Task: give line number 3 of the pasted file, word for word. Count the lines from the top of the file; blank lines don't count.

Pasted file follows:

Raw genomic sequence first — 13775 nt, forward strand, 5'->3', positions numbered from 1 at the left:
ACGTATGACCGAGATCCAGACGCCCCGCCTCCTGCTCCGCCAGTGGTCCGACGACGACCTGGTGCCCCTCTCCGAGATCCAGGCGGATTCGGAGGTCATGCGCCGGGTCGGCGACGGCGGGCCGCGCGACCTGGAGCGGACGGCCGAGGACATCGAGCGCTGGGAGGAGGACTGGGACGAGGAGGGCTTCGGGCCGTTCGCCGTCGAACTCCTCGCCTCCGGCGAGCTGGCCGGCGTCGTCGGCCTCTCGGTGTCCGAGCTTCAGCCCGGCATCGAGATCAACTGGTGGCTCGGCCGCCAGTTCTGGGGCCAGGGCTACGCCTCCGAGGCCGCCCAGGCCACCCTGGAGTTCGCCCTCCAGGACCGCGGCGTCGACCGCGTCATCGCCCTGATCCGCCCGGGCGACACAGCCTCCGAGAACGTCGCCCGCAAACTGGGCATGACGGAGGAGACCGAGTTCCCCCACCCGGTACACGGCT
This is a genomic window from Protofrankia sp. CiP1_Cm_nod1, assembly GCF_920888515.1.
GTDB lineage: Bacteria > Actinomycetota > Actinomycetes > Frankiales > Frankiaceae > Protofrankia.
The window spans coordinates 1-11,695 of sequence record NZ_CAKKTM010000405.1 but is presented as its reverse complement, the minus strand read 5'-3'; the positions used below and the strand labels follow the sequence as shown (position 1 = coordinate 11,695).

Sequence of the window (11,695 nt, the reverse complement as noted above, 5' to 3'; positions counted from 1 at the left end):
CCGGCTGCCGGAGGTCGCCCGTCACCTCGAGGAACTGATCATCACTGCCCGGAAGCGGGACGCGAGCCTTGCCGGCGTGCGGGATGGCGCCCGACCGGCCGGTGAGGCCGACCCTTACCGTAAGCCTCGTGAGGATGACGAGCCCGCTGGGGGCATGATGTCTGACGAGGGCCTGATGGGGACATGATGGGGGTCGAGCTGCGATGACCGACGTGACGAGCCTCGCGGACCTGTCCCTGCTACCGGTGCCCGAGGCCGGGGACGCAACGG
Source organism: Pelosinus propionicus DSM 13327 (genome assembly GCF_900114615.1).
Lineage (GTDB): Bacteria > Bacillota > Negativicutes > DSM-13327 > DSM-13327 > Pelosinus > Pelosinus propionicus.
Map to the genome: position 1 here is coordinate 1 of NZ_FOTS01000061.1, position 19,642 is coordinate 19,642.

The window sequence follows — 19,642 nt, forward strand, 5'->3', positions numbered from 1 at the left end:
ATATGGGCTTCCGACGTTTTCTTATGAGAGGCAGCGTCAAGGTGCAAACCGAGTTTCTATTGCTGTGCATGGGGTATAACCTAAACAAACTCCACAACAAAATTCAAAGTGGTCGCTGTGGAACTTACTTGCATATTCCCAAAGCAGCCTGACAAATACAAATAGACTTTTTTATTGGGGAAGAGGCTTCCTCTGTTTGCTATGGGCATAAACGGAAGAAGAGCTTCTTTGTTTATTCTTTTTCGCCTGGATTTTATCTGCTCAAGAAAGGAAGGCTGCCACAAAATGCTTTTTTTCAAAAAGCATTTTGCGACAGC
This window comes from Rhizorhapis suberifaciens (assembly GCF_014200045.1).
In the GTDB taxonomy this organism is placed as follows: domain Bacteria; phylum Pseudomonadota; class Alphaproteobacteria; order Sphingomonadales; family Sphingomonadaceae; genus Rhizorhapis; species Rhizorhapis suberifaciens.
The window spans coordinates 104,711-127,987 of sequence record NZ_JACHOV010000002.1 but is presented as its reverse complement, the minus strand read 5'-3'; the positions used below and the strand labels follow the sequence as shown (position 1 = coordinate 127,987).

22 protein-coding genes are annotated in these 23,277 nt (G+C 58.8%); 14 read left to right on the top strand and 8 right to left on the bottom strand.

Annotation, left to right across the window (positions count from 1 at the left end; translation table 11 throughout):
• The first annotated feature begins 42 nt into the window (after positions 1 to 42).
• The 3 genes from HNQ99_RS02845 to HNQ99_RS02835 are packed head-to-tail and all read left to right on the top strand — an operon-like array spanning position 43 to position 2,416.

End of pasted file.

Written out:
This is a genomic window from Protofrankia sp. CiP1_Cm_nod1, assembly GCF_920888515.1.